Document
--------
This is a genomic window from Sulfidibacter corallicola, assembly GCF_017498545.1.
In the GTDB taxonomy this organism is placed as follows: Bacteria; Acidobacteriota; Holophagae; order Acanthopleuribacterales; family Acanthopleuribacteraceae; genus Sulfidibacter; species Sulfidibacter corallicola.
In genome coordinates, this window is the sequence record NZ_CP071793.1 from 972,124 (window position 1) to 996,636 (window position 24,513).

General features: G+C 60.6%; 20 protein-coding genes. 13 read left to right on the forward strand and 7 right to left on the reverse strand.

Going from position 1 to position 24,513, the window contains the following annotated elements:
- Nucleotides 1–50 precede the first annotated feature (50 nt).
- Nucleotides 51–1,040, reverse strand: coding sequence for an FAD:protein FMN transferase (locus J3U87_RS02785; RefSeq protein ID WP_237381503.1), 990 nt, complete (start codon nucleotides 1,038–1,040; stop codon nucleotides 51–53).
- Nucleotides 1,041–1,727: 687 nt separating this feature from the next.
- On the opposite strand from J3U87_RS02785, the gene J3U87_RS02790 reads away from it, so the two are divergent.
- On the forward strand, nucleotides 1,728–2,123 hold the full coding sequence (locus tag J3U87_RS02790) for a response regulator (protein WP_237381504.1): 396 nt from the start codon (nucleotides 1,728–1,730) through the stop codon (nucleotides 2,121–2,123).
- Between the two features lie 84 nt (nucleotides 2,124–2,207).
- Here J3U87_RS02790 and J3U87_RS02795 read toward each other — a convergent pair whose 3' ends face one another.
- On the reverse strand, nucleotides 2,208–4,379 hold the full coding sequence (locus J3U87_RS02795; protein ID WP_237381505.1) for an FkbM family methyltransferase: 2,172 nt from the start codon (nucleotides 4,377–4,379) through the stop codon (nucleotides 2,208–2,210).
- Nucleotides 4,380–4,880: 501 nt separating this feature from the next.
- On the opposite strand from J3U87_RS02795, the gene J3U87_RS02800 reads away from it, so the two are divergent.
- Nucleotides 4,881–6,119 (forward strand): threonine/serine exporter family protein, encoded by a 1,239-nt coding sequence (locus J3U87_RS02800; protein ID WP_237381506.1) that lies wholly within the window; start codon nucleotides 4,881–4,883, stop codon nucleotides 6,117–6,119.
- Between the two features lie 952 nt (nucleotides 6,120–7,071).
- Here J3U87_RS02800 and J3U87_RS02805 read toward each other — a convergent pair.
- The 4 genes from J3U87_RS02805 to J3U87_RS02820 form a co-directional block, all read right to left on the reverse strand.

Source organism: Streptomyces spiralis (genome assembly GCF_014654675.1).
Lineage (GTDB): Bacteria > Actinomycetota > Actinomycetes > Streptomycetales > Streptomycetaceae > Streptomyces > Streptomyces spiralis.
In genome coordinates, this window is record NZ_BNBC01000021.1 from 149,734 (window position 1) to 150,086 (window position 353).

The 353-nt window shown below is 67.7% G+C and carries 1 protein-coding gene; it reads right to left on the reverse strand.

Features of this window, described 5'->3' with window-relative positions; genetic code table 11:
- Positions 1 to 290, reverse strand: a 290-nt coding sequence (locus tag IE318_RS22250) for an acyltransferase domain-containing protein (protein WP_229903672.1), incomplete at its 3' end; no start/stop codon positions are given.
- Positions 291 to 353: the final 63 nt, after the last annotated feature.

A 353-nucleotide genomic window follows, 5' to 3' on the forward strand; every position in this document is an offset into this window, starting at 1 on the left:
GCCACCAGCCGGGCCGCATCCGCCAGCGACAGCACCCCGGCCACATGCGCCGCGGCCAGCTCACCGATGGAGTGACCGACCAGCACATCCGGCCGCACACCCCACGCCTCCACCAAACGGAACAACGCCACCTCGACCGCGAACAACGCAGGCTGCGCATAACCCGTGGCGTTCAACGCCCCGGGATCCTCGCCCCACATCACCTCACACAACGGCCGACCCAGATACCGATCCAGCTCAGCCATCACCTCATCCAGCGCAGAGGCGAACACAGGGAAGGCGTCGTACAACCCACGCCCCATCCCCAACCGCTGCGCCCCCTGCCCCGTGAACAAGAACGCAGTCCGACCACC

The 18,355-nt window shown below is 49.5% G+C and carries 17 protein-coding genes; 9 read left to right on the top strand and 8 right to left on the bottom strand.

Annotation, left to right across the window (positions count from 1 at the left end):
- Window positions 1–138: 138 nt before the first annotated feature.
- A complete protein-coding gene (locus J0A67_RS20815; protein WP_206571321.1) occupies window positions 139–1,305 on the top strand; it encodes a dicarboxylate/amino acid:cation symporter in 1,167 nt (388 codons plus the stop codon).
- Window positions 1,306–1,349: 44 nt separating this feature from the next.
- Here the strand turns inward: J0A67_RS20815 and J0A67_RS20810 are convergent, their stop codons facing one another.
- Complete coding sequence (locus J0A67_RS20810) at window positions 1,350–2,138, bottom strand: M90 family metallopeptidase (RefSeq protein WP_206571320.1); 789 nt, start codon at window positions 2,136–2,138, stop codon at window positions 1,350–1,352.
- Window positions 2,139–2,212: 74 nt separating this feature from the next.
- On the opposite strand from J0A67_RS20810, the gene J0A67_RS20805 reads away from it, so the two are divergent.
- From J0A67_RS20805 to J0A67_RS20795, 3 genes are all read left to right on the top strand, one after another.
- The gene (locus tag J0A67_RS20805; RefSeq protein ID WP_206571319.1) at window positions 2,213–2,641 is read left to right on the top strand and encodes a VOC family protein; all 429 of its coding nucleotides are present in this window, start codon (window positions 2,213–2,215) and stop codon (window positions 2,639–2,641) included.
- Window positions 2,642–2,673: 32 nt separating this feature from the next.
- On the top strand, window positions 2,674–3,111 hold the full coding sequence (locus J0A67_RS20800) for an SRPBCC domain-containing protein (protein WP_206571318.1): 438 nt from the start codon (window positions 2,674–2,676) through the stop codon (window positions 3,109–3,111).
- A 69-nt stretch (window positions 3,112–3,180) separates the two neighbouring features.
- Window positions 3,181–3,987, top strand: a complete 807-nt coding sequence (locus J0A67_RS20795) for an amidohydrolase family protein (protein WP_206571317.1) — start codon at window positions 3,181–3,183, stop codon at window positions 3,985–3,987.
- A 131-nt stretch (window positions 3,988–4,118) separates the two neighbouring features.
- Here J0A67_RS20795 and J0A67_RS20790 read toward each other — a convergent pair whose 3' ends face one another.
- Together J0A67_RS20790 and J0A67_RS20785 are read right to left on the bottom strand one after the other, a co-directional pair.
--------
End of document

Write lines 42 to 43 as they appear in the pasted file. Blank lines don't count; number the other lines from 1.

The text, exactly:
- A 69-nt stretch (window positions 3,112–3,180) separates the two neighbouring features.
- Window positions 3,181–3,987, top strand: a complete 807-nt coding sequence (locus J0A67_RS20795) for an amidohydrolase family protein (protein WP_206571317.1) — start codon at window positions 3,181–3,183, stop codon at window positions 3,985–3,987.